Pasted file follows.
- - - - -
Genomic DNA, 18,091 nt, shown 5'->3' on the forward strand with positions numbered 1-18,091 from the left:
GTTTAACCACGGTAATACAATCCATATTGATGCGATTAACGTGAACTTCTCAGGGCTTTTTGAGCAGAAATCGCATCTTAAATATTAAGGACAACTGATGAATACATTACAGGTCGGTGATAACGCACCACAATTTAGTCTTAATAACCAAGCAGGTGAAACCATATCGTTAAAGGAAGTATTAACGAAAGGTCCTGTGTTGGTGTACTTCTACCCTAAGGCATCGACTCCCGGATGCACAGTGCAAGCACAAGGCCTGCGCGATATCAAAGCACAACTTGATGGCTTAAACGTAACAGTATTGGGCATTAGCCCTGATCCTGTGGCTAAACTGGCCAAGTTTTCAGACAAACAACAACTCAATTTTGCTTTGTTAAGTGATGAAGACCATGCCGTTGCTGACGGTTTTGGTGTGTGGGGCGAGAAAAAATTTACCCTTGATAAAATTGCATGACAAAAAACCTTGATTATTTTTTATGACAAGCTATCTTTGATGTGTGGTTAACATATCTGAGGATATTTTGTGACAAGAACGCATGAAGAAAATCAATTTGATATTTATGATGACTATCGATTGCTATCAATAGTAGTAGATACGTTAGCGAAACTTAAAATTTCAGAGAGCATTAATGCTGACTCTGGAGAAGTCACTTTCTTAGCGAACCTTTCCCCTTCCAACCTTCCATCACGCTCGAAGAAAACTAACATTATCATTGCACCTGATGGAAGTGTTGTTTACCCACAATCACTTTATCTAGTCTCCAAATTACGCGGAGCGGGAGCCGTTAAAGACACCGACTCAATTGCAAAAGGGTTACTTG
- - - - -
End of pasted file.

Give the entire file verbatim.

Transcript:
Genomic DNA, 18,091 nt, shown 5'->3' on the forward strand with positions numbered 1-18,091 from the left:
GTTTAACCACGGTAATACAATCCATATTGATGCGATTAACGTGAACTTCTCAGGGCTTTTTGAGCAGAAATCGCATCTTAAATATTAAGGACAACTGATGAATACATTACAGGTCGGTGATAACGCACCACAATTTAGTCTTAATAACCAAGCAGGTGAAACCATATCGTTAAAGGAAGTATTAACGAAAGGTCCTGTGTTGGTGTACTTCTACCCTAAGGCATCGACTCCCGGATGCACAGTGCAAGCACAAGGCCTGCGCGATATCAAAGCACAACTTGATGGCTTAAACGTAACAGTATTGGGCATTAGCCCTGATCCTGTGGCTAAACTGGCCAAGTTTTCAGACAAACAACAACTCAATTTTGCTTTGTTAAGTGATGAAGACCATGCCGTTGCTGACGGTTTTGGTGTGTGGGGCGAGAAAAAATTTACCCTTGATAAAATTGCATGACAAAAAACCTTGATTATTTTTTATGACAAGCTATCTTTGATGTGTGGTTAACATATCTGAGGATATTTTGTGACAAGAACGCATGAAGAAAATCAATTTGATATTTATGATGACTATCGATTGCTATCAATAGTAGTAGATACGTTAGCGAAACTTAAAATTTCAGAGAGCATTAATGCTGACTCTGGAGAAGTCACTTTCTTAGCGAACCTTTCCCCTTCCAACCTTCCATCACGCTCGAAGAAAACTAACATTATCATTGCACCTGATGGAAGTGTTGTTTACCCACAATCACTTTATCTAGTCTCCAAATTACGCGGAGCGGGAGCCGTTAAAGACACCGACTCAATTGCAAAAGGGTTACTTG